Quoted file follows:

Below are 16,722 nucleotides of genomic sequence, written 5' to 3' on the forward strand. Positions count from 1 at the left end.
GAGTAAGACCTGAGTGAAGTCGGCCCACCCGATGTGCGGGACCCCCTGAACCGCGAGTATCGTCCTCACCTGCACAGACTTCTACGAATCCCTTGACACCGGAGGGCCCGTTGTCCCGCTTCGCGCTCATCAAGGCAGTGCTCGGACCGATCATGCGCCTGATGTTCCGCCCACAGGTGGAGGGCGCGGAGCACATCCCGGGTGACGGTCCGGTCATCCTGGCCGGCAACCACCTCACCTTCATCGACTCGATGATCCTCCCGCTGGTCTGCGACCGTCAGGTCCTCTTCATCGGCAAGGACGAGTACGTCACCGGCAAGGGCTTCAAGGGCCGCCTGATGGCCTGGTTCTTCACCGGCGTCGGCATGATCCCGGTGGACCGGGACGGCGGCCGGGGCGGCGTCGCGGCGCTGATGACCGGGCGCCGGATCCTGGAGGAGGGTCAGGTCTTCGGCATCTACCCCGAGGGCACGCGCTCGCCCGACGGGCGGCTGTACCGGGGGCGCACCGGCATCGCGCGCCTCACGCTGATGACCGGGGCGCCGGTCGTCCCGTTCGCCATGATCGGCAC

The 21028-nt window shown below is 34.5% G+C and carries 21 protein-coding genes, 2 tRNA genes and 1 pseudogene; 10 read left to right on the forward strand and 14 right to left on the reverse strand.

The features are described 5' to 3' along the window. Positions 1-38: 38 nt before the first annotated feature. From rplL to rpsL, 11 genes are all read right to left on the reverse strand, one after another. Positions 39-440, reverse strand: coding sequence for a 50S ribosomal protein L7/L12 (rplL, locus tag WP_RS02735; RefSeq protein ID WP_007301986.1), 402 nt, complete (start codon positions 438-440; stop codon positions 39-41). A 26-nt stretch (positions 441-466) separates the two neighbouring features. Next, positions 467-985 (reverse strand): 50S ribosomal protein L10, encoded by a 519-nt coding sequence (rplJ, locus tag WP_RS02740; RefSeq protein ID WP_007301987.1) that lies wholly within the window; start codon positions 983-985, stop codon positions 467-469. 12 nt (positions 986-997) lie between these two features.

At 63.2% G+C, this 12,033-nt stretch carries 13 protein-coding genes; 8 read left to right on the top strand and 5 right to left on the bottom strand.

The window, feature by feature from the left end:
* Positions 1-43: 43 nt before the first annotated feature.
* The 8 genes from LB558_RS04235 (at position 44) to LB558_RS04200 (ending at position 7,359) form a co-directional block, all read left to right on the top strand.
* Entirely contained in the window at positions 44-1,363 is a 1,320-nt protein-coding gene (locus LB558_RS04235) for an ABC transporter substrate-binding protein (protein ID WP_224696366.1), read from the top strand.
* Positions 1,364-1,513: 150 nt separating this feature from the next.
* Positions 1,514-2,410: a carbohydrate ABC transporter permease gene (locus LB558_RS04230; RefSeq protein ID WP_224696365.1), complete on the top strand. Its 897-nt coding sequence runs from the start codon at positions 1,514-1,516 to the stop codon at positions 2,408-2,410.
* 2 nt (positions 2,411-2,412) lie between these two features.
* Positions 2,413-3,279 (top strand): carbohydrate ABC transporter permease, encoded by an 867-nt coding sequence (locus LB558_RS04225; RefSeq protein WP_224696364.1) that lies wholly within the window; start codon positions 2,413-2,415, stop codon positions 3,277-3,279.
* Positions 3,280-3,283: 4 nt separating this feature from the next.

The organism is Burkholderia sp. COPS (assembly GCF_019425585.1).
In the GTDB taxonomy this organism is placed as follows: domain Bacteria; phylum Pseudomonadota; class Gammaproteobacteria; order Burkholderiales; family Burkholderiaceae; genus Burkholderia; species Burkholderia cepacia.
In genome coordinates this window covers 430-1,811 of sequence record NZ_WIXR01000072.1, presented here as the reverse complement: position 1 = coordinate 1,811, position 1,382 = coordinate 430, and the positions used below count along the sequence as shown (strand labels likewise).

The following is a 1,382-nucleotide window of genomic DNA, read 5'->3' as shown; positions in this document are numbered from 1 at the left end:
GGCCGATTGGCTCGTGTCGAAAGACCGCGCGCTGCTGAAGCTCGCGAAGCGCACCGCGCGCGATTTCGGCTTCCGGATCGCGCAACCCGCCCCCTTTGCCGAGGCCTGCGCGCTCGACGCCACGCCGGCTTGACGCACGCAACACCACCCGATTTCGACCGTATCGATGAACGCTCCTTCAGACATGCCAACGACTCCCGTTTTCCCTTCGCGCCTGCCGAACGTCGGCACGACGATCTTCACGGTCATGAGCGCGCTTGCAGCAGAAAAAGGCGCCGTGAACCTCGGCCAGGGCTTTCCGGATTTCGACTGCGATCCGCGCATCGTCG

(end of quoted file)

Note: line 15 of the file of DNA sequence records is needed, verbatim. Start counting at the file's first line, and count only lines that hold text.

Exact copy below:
The organism is Burkholderia sp. COPS (assembly GCF_019425585.1).